A framework for organizing the many disparate capabilities required of synthetic cognitive systems is proposed as a basis for assessing the status of existing and proposed cognitive architectures and systems, as well as a measure of progress towards human-level machine intelligence. This framework divides the “ingredients” of cognition into six dimensions. Capabilities within these dimension are organized roughly according to increasing levels of capability. The cognitive dimensions and their capabilities are described here as the basis for assessments of existing architectures provided in a companion paper.
As a cognitive architecture, ICARUS shares many aspects with other systems and the recent proposal for a standard model of human-like minds. But the architecture also commits to a unique combination of additional assumptions that are important. This paper discusses these aspects and proposes them as part of the standard model of human-like minds.
In this article we present DUAL-PECCS, an integrated Knowledge Representation system aimed at extending artificial capabilities in tasks such as conceptual categorization. It relies on two different sorts of cognitively inspired common-sense reasoning: prototypical reasoning and exemplars-based reasoning. Furthermore, it is grounded on the theoretical tenets coming from the dual process theory of the mind, and on the hypothesis of heterogeneous proxytypes, developed in the area of the biologically inspired cognitive architectures (BICA). The system has been integrated into the ACT-R cognitive architecture, and experimentally assessed in a conceptual categorization task, where a target concept illustrated by a simple common-sense linguistic description had to be identified by resorting to a mix of categorization strategies. Compared to human-level categorization, the obtained results suggest that our proposal can be helpful in extending the representational and reasoning conceptual capabilities of standard cognitive artificial systems.
Idealization of intelligence as an embodied activity, involving an integration of cognition, perception and the body, places the tightest constraints on the design space for AI artifacts, forcing AI to deeply understand the design tradeoffs and tricks that biology has developed. I propose that a step in the design of such artifacts is to broaden the notion of cognitive state from the current linguistic-symbolic, Language-of-Thought framework to a multi-modal one, where perception and kinesthetic modalities participate in thinking. This is in contrast to the roles assigned to perception and motor activities as modules external to central cognition in the currently dominant theories in AI and Cognitive Science. I develop the outlines of this proposal, and describe the implementation of a bimodal version in which a diagrammatic representation component is added to the cognitive state.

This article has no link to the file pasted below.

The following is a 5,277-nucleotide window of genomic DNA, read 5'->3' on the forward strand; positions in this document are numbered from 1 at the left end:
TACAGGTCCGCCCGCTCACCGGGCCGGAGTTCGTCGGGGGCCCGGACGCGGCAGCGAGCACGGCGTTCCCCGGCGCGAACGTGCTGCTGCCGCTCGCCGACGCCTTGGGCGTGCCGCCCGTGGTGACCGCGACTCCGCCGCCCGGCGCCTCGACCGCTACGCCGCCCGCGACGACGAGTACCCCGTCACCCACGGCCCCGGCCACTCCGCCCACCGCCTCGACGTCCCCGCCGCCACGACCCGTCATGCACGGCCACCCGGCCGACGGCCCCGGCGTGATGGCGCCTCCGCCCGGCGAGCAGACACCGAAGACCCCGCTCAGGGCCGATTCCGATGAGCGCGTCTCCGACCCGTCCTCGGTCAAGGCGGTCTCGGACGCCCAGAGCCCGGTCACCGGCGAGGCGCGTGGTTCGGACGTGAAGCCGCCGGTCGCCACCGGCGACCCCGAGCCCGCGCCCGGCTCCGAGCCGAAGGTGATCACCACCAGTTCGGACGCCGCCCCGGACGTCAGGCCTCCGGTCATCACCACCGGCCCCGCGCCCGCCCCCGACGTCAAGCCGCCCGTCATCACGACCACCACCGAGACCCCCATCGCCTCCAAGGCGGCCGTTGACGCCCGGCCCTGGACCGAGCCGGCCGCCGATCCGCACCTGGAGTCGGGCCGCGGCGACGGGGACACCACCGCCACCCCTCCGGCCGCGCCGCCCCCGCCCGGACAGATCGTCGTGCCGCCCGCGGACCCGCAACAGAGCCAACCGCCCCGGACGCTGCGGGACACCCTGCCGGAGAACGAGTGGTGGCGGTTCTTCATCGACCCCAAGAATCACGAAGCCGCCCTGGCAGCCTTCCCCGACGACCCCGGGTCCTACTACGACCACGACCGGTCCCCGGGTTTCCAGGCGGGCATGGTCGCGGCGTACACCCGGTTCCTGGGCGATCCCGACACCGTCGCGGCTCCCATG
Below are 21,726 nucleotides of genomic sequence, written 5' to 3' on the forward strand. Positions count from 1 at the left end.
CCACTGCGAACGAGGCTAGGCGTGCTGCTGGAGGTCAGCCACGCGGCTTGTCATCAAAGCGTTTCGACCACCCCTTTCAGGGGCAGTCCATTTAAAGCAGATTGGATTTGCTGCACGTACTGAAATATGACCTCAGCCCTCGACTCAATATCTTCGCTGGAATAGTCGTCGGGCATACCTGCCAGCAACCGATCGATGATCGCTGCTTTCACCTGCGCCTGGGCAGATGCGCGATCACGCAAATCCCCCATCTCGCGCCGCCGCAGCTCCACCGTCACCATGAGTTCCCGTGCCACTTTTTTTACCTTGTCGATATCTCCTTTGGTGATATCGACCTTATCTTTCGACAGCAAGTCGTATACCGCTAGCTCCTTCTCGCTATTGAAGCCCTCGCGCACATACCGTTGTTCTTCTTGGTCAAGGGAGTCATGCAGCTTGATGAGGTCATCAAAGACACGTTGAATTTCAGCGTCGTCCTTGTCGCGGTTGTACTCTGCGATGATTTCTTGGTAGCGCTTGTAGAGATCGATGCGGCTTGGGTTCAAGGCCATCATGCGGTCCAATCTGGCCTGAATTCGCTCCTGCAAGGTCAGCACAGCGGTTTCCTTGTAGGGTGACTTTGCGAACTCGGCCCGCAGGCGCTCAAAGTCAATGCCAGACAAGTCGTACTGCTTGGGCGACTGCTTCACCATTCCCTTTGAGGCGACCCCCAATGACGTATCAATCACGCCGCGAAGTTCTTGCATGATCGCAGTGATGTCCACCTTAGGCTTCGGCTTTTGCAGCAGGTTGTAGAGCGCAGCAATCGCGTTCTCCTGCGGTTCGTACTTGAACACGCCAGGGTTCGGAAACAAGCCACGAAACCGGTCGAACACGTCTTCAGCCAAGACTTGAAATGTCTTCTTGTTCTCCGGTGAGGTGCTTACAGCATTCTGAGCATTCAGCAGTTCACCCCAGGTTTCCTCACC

Research in Psychology often involves the building of computational models to test out various theories. The usual approach is to build models using the most convenient tool available. Newell has instead proposed building models within the framework of general-purpose cognitive architectures. One advantage of this approach is that in some cases it is possible to provide more perspicuous explanations of experimental results in different but related tasks, as emerging from an underlying architecture. In this paper, we propose the use of a bimodal cognitive architecture called biSoar in modeling phenomena in spatial representation and reasoning. We show biSoar can provide an architectural explanation for the phenomena of simplification that arises in experiments associated with spatial recall. We build a biSoar model for one such spatial recall task - wayfinding, and discuss the role of the architecture in the emergence of simplification.